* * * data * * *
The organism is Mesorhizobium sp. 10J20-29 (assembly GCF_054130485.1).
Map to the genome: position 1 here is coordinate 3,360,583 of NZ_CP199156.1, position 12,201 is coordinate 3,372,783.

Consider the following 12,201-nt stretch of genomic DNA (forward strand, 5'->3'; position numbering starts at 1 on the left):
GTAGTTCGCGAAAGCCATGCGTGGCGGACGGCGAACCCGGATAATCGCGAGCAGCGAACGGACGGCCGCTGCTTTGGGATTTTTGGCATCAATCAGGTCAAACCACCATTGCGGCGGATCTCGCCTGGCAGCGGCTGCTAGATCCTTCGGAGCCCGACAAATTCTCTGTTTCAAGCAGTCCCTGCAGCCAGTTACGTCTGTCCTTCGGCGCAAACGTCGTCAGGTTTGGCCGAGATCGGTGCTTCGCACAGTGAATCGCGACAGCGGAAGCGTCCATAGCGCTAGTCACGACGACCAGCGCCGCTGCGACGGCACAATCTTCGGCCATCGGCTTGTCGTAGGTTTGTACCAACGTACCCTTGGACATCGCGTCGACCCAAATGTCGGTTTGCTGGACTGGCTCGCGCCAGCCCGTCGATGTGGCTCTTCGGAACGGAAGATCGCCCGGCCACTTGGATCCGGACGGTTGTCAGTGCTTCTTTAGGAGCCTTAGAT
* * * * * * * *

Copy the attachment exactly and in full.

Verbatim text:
The organism is Mesorhizobium sp. 10J20-29 (assembly GCF_054130485.1).
Map to the genome: position 1 here is coordinate 3,360,583 of NZ_CP199156.1, position 12,201 is coordinate 3,372,783.

Consider the following 12,201-nt stretch of genomic DNA (forward strand, 5'->3'; position numbering starts at 1 on the left):
GTAGTTCGCGAAAGCCATGCGTGGCGGACGGCGAACCCGGATAATCGCGAGCAGCGAACGGACGGCCGCTGCTTTGGGATTTTTGGCATCAATCAGGTCAAACCACCATTGCGGCGGATCTCGCCTGGCAGCGGCTGCTAGATCCTTCGGAGCCCGACAAATTCTCTGTTTCAAGCAGTCCCTGCAGCCAGTTACGTCTGTCCTTCGGCGCAAACGTCGTCAGGTTTGGCCGAGATCGGTGCTTCGCACAGTGAATCGCGACAGCGGAAGCGTCCATAGCGCTAGTCACGACGACCAGCGCCGCTGCGACGGCACAATCTTCGGCCATCGGCTTGTCGTAGGTTTGTACCAACGTACCCTTGGACATCGCGTCGACCCAAATGTCGGTTTGCTGGACTGGCTCGCGCCAGCCCGTCGATGTGGCTCTTCGGAACGGAAGATCGCCCGGCCACTTGGATCCGGACGGTTGTCAGTGCTTCTTTAGGAGCCTTAGAT